There is a saying that says to “do less better”. The premise is to simply do less of something, but do it very well. Why is that? No matter what we do, we only have 24 hours in a day (1,440 minutes or 86,400 seconds if you were wondering). Limiting our efforts to a few things focuses our time and energy into fewer things, becoming better at them as a result.
This is similar to Malcom Gladwell’s 10,000 hours of “deliberate practice” rule. Of course, it really depends on the domain and the individual – some require less time while others require more. While it may not take 10,000 hours to become a master at certain subjects, the premise of investing deliberate time holds true. For example, if I wanted to learn to play the piano, I would learn faster (fewer days) by practicing for 3 hours each day than for 30 minutes each day. I will still need to practice about the same number of hours in total, but over a condensed period of time. Being deliberate requires focused attention on the endeavor, whatever it is.
In a business context, this means limiting the number or variety of products or service offerings, and focus on a few key elements that will make the business stand out. By doing so, the business is able (or more likely) to become a market force in a particular niche. By offering fewer products or services, businesses are able to focus their energy on market research, improving the product or service, or engaging with their customer.
This doesn’t mean businesses cannot diversify their offerings. Take Amazon for example. If it is for sale (legally), you can pretty much buy it on Amazon. What does Amazon sell though – logistics. Amazon offers millions of products online, but sells its logistics genius – arguably one significant service applied to millions of products. Most people can order a product and have it delivered in just a few days. Depending on where you live, some major metropolitan cities deliver within an hour – an hour! – after purchasing the product online. Amazon focused its efforts on delivering superiority.
It really takes leadership support to operate in this way. Too often leaders see “doing less” as a weakness. The reality is, doing less allows the organization (or individual) to become an expert –the best – and provide superior products and service. I have seen and been on both sides of the spectrum – some organizations embrace this concept and others say they do but really do not. The only way to truly experience the benefits of the “do less better” mentality, is to spend time and energy on less, but do them very well.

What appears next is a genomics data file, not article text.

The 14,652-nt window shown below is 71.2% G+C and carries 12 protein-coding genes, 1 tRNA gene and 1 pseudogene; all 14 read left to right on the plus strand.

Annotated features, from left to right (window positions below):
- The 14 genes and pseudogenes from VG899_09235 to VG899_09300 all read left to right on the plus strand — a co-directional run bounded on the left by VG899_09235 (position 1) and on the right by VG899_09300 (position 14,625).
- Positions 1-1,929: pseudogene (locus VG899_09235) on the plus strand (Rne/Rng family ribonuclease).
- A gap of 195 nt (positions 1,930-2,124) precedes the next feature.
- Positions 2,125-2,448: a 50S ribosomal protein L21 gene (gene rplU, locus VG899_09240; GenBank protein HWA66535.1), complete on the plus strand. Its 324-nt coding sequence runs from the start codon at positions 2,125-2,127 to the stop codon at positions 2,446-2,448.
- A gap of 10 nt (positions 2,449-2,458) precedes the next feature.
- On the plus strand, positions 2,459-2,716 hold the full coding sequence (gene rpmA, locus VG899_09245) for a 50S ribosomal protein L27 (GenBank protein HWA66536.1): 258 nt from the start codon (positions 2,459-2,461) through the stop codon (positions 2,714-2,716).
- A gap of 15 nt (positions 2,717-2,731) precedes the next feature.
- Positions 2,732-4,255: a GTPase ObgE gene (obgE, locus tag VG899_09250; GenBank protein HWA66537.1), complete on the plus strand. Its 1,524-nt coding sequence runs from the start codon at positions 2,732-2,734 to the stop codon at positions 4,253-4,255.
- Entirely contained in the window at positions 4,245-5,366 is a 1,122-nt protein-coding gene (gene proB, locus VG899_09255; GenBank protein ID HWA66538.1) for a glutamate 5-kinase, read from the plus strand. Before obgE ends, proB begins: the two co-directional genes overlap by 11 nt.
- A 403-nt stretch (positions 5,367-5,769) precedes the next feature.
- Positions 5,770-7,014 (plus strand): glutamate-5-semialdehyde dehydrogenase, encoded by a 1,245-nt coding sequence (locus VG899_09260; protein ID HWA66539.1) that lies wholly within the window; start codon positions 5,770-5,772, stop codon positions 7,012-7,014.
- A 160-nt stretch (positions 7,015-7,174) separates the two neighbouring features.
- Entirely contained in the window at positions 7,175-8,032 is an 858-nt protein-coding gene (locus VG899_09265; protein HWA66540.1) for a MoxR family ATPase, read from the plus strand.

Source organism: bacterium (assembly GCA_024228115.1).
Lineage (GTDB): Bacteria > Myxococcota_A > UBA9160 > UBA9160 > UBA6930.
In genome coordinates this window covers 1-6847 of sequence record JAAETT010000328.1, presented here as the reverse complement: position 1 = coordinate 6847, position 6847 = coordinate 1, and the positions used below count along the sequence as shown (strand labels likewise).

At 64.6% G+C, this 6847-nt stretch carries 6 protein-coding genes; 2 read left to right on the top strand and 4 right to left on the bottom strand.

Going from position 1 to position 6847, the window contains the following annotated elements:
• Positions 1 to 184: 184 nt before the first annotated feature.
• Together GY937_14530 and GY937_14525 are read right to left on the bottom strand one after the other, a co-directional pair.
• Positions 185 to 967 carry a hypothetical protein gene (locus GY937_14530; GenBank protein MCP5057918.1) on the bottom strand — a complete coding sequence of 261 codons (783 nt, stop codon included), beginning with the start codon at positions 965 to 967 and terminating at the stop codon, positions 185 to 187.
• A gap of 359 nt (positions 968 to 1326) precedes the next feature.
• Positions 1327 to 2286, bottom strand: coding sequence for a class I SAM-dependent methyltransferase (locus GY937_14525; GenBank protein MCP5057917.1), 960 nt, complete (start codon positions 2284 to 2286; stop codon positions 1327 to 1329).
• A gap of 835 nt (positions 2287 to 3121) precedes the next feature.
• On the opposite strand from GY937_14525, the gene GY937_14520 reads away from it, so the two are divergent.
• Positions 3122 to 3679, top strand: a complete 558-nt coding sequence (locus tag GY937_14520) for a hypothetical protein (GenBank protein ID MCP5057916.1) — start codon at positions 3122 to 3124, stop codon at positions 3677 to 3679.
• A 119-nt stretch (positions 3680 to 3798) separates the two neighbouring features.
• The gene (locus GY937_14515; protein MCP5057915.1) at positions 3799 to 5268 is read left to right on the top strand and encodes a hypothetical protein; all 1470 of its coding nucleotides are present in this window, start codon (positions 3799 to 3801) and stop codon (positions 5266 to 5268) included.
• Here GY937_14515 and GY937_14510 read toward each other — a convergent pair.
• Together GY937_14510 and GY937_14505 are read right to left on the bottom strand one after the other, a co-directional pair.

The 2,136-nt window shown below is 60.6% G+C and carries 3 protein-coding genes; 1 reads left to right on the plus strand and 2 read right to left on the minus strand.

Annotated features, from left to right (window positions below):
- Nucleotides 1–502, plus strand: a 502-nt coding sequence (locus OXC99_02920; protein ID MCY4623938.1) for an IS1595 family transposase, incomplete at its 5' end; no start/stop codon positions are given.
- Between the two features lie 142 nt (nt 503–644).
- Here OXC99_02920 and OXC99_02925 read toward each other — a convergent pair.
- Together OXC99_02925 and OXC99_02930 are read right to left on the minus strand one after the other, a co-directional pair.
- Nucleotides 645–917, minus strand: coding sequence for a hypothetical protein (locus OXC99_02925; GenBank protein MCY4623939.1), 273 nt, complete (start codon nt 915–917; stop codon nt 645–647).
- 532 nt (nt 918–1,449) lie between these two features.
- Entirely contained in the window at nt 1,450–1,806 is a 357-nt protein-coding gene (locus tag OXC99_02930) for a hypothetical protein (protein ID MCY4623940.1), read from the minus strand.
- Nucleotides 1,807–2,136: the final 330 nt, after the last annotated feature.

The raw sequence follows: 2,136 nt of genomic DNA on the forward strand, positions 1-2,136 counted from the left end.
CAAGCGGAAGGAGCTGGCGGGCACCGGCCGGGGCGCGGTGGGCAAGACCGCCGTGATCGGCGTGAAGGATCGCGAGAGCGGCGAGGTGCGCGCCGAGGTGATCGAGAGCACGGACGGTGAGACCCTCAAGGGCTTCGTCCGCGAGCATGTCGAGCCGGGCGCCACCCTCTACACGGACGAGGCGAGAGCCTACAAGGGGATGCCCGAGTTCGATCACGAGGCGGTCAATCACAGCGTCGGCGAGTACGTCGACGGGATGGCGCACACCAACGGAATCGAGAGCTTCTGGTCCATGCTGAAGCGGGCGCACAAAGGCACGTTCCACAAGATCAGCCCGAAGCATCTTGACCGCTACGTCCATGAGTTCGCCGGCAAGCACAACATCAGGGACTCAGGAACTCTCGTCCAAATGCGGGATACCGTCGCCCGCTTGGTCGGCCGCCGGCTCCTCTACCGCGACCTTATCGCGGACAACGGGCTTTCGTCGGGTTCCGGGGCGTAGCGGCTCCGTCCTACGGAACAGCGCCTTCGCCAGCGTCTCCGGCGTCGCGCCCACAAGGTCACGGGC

What about the rest of your life? Do you have kids, are you in school, do you have a hobby you just have to participate in? Where you spend your time, dictates where your priorities are. Make sure you intentionally spend your time right.
How will you implement this moving forward? Let us know by sending us an email or contacting us here.
What do you do when your supervisor insists on doing more (better) but does not give you enough time or resources (money, people, etc.) to accomplish the task? Selective disobedience is the answer and will be discussed next week.
Last week I discussed the transition from employee and peer to small group leader. As time goes on, another promotion may be in order for any number of reasons – organizational growth, retirement, and so on. Some organizations promote their employees but take them to other departments to lead new teams. This requires the leader and team to work to develop as a cohesive element, build comradery, striving towards success as the newly found team.
Many organizations will promote from within, taking someone from within the team and making them in charge of the whole team. The once peer, now leader, is about to take on another journey – leading other leaders. What does this look like? How does the new leader successfully lead this team, consisting of subordinate leaders and employees?
As with last week, there are a number of ways to do so. Here are a few tips to help make the transition smoother and more successful.
What other tips and tactics would you provide? What else would you like to see us write about? Share with us here.
Until next time.
One of the natural progression paths is to start at the bottom and work your way up. That is, get hired at a job, likely an entry level position if you are new to the field or freshly out of college, work hard, get a promotion, work hard, get a promotion, work hard… You get it. How do you handle the process and challenges of promoting to the point that you become a team or group supervisor or leader? Yesterday you were their peer and now you are in charge.